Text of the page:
I've run into many cycle-stall problems.
Nobody's asked whether you used softened/RO/distilled water.
Everybody reads books and pages and articles about what to do to keep the fish alive but I've only found one page that talks about bacteria.
So, some tidbits about bacteria.
Nitrification bacteria need high-ish pH to grow and thrive.
Nitrification bacteria consume water.
All bacteria need calcium.
All bacteria have to do chemistry to poop.
No bacteria like light.
No bacteria like Chloramine, it looks like ammonia but kills bacteria who eat it.
There's no guarantee that the ammonia in a bottle is free of other contaminants so what I do is toss in old food and stir it down in.
Also get a couple boxes of cheap distilled drinking water jugs down at the store, this is to keep from having to add prime/aquasafe during cycle-up.
Add untreated water to new tank, add filter with all parts, run without carbon or heat for a half day.
Add prime at ONLY two drops per gallon other chlorine/chloramine additive at minimum dose gallon. Continue running for about another five hours.
Stick in carbon filter and run for about five more hours then remove carbon.
I add one cup of bottom rock in a filter's bag from another aquarium down where the output flow circulates at this point. If you're going to use the same rock you can just dump it in but make sure it is all together to hide it from light.
Now adjust your pH a little, DON'T use liquid acid use low pH buffers like discus buffer. The point here is to add not only the pH lowering buffer but also to add a raising buffer in order to put a high load of calcium in the tank while keeping the pH over 7.5.
Throw in stale fish food, anything will do... you can even pour it into the back of the filter so it lodges in the bio-media if you like. I usually have some dregs of Fancy Guppy around, it's over 50% proteins.
Turn on the heater, no warmer than the range your tank will OPERATE at. There's no point in having bacteria that like ninety five degrees in a seventy four degree tank. They do mutate and genetically adjust.
Walk away for a few days and expect to lose a fair bit of water.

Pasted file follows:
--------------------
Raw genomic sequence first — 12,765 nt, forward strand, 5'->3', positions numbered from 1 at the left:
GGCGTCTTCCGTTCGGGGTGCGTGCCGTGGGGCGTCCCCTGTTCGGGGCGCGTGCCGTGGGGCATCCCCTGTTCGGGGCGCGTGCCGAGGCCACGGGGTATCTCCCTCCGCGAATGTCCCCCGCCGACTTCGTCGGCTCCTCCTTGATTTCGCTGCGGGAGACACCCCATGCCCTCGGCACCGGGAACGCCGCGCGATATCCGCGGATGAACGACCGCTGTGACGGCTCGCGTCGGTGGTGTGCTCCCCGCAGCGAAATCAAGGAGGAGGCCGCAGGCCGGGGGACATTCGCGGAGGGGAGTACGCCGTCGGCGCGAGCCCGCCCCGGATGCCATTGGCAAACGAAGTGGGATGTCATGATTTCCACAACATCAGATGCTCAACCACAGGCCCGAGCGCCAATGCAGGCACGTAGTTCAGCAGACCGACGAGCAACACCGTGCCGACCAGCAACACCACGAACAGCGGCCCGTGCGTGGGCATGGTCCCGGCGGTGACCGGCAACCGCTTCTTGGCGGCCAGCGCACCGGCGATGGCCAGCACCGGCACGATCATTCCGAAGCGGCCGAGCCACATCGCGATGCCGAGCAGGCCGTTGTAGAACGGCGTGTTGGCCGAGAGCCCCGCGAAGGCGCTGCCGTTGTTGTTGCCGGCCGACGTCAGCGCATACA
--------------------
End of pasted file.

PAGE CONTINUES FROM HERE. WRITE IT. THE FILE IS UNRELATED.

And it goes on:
When you come back to check the tank for cycle there are some things to watch for:
High ammonia content can stop the bacteria from reproducing, seems odd but ammonia is also toxic to the bacteria that eat it.
Nitrite climb over the top of the scale is very very bad it can cause substrate saturation. Nitrite is the carbon-monoxide of aquariums.
Nitrate over 130 can start slowing reproduction of bacteria.
If your ammonia is over 4, nitrite over 5 or nitrate over 150, do a water change with the distilled water. I've actually stalled a starting cycle using treated tap water. You can use carbon filtered or RO water instead.
Hardness is kinda like the mineral and salt solution in ocean water. Evaporation should be replaced by purified water but any water removed from the tank should be replaced with your normal replacement water.
I have actually stalled biology in a tank both from too much hardness and from not enough.
So you've got to have hardness, high normal pH, control of ammonia nitrite and nitrate, darkness and truly clean water.
Break down that stalled 5 gallon and do a sink water rinse of everything on its filter except the bio-media and bung the filter on the other tank with the media in it. Drain the stalled one out and fill it with all but a gallon then stir in two drops per gallon of prime and throw in an air stone on "blend" output. Give that a day then add in one gallon water from a live tank and put the filter back on it with about six days worth of fish food in the back.
And, my best advice. Start your filters a month before you set up a new tank, run em in a tank you already have control of. Remember that it takes a bio-wheel about 30 hours to completely wet and become calcified media for bacteria.
I usually cheat at cycling a tank, but being a filter tinkerer I have lots of sleeping filters around.
Last edited by Thunderloon; 02-10-2011 at 11:05 PM.
Reason: dosage comment correction